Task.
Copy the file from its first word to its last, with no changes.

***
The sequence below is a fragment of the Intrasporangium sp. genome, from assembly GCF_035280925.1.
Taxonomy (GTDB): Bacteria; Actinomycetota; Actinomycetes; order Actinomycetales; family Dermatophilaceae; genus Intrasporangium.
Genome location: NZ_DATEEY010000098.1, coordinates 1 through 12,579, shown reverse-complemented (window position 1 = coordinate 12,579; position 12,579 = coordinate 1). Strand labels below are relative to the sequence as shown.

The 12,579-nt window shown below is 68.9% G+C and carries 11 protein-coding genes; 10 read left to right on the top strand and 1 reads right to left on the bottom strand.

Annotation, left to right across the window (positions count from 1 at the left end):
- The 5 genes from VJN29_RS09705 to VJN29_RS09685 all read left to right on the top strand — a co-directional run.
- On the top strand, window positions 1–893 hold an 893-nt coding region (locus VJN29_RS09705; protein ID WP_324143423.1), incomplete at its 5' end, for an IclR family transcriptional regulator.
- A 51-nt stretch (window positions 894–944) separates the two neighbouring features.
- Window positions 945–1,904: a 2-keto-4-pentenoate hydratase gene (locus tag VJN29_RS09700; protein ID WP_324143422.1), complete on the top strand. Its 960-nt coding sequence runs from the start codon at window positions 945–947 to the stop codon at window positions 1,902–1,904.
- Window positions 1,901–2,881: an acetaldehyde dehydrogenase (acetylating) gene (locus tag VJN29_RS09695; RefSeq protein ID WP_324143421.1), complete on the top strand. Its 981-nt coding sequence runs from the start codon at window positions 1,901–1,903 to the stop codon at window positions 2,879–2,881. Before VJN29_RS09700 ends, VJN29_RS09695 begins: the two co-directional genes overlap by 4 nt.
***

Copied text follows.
The sequence below is a fragment of the Intrasporangium sp. genome, from assembly GCF_035280925.1.
Taxonomy (GTDB): Bacteria; Actinomycetota; Actinomycetes; order Actinomycetales; family Dermatophilaceae; genus Intrasporangium.
Genome location: NZ_DATEEY010000098.1, coordinates 1 through 12,579, shown reverse-complemented (window position 1 = coordinate 12,579; position 12,579 = coordinate 1). Strand labels below are relative to the sequence as shown.

The 12,579-nt window shown below is 68.9% G+C and carries 11 protein-coding genes; 10 read left to right on the top strand and 1 reads right to left on the bottom strand.

Annotation, left to right across the window (positions count from 1 at the left end):
- The 5 genes from VJN29_RS09705 to VJN29_RS09685 all read left to right on the top strand — a co-directional run.
- On the top strand, window positions 1–893 hold an 893-nt coding region (locus VJN29_RS09705; protein ID WP_324143423.1), incomplete at its 5' end, for an IclR family transcriptional regulator.
- A 51-nt stretch (window positions 894–944) separates the two neighbouring features.
- Window positions 945–1,904: a 2-keto-4-pentenoate hydratase gene (locus tag VJN29_RS09700; protein ID WP_324143422.1), complete on the top strand. Its 960-nt coding sequence runs from the start codon at window positions 945–947 to the stop codon at window positions 1,902–1,904.
- Window positions 1,901–2,881: an acetaldehyde dehydrogenase (acetylating) gene (locus tag VJN29_RS09695; RefSeq protein ID WP_324143421.1), complete on the top strand. Its 981-nt coding sequence runs from the start codon at window positions 1,901–1,903 to the stop codon at window positions 2,879–2,881. Before VJN29_RS09700 ends, VJN29_RS09695 begins: the two co-directional genes overlap by 4 nt.